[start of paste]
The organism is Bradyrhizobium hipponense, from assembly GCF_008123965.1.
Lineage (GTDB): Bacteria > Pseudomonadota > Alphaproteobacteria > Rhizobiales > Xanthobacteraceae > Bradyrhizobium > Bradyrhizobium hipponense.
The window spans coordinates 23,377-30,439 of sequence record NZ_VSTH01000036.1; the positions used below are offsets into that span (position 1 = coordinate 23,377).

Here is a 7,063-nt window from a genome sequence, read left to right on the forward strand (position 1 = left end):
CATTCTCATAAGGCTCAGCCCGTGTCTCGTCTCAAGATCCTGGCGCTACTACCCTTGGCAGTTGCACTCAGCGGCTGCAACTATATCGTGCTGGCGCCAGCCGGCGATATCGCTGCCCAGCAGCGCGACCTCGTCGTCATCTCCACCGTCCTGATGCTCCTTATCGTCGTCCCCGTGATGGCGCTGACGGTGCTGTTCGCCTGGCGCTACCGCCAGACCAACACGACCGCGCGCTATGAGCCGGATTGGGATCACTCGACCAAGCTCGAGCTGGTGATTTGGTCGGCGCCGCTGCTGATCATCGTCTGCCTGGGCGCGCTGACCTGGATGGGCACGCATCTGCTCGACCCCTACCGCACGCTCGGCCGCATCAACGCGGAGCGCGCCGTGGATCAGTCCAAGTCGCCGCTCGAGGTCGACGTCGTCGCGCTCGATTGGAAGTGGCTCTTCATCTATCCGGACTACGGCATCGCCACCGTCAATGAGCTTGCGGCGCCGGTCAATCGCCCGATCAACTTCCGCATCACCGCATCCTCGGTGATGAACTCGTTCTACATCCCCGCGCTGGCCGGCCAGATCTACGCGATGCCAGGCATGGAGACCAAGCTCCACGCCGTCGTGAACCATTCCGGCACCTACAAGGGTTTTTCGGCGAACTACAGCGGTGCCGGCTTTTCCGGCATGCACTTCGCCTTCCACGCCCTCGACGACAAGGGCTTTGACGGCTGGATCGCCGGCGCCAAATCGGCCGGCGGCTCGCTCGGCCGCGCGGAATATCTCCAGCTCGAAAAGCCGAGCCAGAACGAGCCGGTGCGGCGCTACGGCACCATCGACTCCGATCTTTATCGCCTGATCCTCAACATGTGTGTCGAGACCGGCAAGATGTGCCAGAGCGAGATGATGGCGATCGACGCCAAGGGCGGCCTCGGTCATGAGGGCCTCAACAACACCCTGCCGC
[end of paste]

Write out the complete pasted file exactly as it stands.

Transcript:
The organism is Bradyrhizobium hipponense, from assembly GCF_008123965.1.
Lineage (GTDB): Bacteria > Pseudomonadota > Alphaproteobacteria > Rhizobiales > Xanthobacteraceae > Bradyrhizobium > Bradyrhizobium hipponense.
The window spans coordinates 23,377-30,439 of sequence record NZ_VSTH01000036.1; the positions used below are offsets into that span (position 1 = coordinate 23,377).

Here is a 7,063-nt window from a genome sequence, read left to right on the forward strand (position 1 = left end):
CATTCTCATAAGGCTCAGCCCGTGTCTCGTCTCAAGATCCTGGCGCTACTACCCTTGGCAGTTGCACTCAGCGGCTGCAACTATATCGTGCTGGCGCCAGCCGGCGATATCGCTGCCCAGCAGCGCGACCTCGTCGTCATCTCCACCGTCCTGATGCTCCTTATCGTCGTCCCCGTGATGGCGCTGACGGTGCTGTTCGCCTGGCGCTACCGCCAGACCAACACGACCGCGCGCTATGAGCCGGATTGGGATCACTCGACCAAGCTCGAGCTGGTGATTTGGTCGGCGCCGCTGCTGATCATCGTCTGCCTGGGCGCGCTGACCTGGATGGGCACGCATCTGCTCGACCCCTACCGCACGCTCGGCCGCATCAACGCGGAGCGCGCCGTGGATCAGTCCAAGTCGCCGCTCGAGGTCGACGTCGTCGCGCTCGATTGGAAGTGGCTCTTCATCTATCCGGACTACGGCATCGCCACCGTCAATGAGCTTGCGGCGCCGGTCAATCGCCCGATCAACTTCCGCATCACCGCATCCTCGGTGATGAACTCGTTCTACATCCCCGCGCTGGCCGGCCAGATCTACGCGATGCCAGGCATGGAGACCAAGCTCCACGCCGTCGTGAACCATTCCGGCACCTACAAGGGTTTTTCGGCGAACTACAGCGGTGCCGGCTTTTCCGGCATGCACTTCGCCTTCCACGCCCTCGACGACAAGGGCTTTGACGGCTGGATCGCCGGCGCCAAATCGGCCGGCGGCTCGCTCGGCCGCGCGGAATATCTCCAGCTCGAAAAGCCGAGCCAGAACGAGCCGGTGCGGCGCTACGGCACCATCGACTCCGATCTTTATCGCCTGATCCTCAACATGTGTGTCGAGACCGGCAAGATGTGCCAGAGCGAGATGATGGCGATCGACGCCAAGGGCGGCCTCGGTCATGAGGGCCTCAACAACACCCTGCCGC